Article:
“The invasion of Ukraine inspired a host of government actions in the United States and Europe but these tend to exist on a large scale, amorphous level,” said Dr. William Pelfrey Jr., professor in the Wilder School of Government and Public Affairs at Virginia Commonwealth University.
Russia was quickly banned from many of the services, but some experts suggest that has actually made little difference. The Kremlin wasn’t likely ever to use social media in the same way as Ukraine.
“The difference between how Ukraine has used social media and Russia is the difference between an open society and a closed one. While Russia is unfortunately efficient and effective in spreading disinformation, they do not encourage, in fact quite viciously discourage public social media sharing,” suggested Rebecca Weintraub, emerita founding director of the online master of communication management program at the Annenberg School for Communication and Journalism at the University of Southern California.
Russia instead silenced all independent media. The use of social media also was heavily restricted, as the Kremlin couldn’t control what was being said.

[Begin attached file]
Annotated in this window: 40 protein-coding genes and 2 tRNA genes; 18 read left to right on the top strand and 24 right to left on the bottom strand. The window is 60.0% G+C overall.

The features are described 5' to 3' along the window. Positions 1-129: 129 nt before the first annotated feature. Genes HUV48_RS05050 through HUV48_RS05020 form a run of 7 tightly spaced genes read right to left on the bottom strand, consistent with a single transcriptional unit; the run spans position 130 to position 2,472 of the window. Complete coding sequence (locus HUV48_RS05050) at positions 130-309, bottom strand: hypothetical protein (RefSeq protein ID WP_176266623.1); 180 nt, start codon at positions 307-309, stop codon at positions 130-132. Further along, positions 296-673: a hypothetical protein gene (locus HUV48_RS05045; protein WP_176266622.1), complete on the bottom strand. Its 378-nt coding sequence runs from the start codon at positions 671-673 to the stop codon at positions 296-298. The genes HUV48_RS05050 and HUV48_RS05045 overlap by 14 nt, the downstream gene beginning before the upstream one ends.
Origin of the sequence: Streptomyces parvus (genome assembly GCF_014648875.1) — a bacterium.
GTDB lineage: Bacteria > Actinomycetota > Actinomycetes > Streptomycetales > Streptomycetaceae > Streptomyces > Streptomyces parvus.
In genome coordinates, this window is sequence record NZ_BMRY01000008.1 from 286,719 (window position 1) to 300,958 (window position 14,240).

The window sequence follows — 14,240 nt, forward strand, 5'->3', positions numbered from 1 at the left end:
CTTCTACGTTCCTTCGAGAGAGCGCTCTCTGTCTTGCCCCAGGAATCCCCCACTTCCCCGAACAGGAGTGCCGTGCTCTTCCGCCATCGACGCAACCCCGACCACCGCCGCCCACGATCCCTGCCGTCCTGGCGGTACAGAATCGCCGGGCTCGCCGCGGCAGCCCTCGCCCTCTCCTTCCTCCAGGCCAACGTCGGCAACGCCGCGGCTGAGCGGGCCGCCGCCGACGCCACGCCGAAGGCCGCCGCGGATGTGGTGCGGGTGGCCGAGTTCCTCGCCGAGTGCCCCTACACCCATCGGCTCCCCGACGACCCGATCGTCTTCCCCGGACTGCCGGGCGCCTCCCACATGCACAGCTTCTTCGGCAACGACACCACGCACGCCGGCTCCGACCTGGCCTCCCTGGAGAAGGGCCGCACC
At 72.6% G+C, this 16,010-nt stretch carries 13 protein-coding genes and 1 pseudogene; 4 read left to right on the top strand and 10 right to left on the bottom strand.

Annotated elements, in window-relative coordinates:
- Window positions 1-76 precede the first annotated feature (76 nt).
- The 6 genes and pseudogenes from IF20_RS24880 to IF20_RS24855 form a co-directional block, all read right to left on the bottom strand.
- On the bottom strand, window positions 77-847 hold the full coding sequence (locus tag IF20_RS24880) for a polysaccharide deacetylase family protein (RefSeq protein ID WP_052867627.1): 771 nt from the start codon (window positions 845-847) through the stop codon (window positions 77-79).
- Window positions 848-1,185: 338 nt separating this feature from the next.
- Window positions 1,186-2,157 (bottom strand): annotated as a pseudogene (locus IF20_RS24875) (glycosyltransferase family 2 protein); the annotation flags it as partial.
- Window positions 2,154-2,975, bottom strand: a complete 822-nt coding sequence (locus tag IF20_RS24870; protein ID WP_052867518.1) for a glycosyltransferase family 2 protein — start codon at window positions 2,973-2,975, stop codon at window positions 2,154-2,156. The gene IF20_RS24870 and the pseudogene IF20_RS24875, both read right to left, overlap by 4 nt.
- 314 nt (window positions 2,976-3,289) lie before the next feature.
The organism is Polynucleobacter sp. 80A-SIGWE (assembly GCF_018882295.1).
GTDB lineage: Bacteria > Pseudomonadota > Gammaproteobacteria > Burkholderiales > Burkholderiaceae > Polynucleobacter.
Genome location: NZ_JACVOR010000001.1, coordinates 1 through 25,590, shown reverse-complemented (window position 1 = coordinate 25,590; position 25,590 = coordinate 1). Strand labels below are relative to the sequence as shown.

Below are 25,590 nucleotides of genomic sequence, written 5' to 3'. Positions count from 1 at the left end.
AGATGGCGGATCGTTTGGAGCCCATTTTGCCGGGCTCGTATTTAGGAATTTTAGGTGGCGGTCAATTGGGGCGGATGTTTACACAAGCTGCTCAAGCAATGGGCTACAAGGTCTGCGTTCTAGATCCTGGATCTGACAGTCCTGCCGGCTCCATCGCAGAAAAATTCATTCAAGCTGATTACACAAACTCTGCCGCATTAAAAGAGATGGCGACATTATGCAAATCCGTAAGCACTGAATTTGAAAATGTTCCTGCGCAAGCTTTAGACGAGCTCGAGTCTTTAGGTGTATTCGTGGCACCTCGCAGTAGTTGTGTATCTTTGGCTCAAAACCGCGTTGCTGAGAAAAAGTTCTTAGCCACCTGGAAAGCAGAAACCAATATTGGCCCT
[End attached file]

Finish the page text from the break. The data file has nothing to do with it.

“It is quite literally the party line all the time. In the case of the war, Russia wants and needs to stick to its narrative of justification for beginning and continuing it,” added Weintraub.
Even pro-Kremlin groups have been subject to strict controls, and they have been made to stick to a handful of tired messages, and as a result, their creativity has been restricted. Moreover, comments that tend to be pro-Russian on Twitter and other platforms are quickly called out as not being authentic.
This isn’t to say that Russia has been completely shut out of social media.
“The Russian government has selectively banned and restricted social networks from operating in Russia but has permitted others to operate in the country,” noted Tchantouridze.
“YouTube is the most popular social media in Russia, closely followed by Telegram. From the early days of the war, the latter was dominated by the so-called ‘Z channels,’ but more recently, the Russian opposition has made headway in Telegram as well,” Tchantouridze added.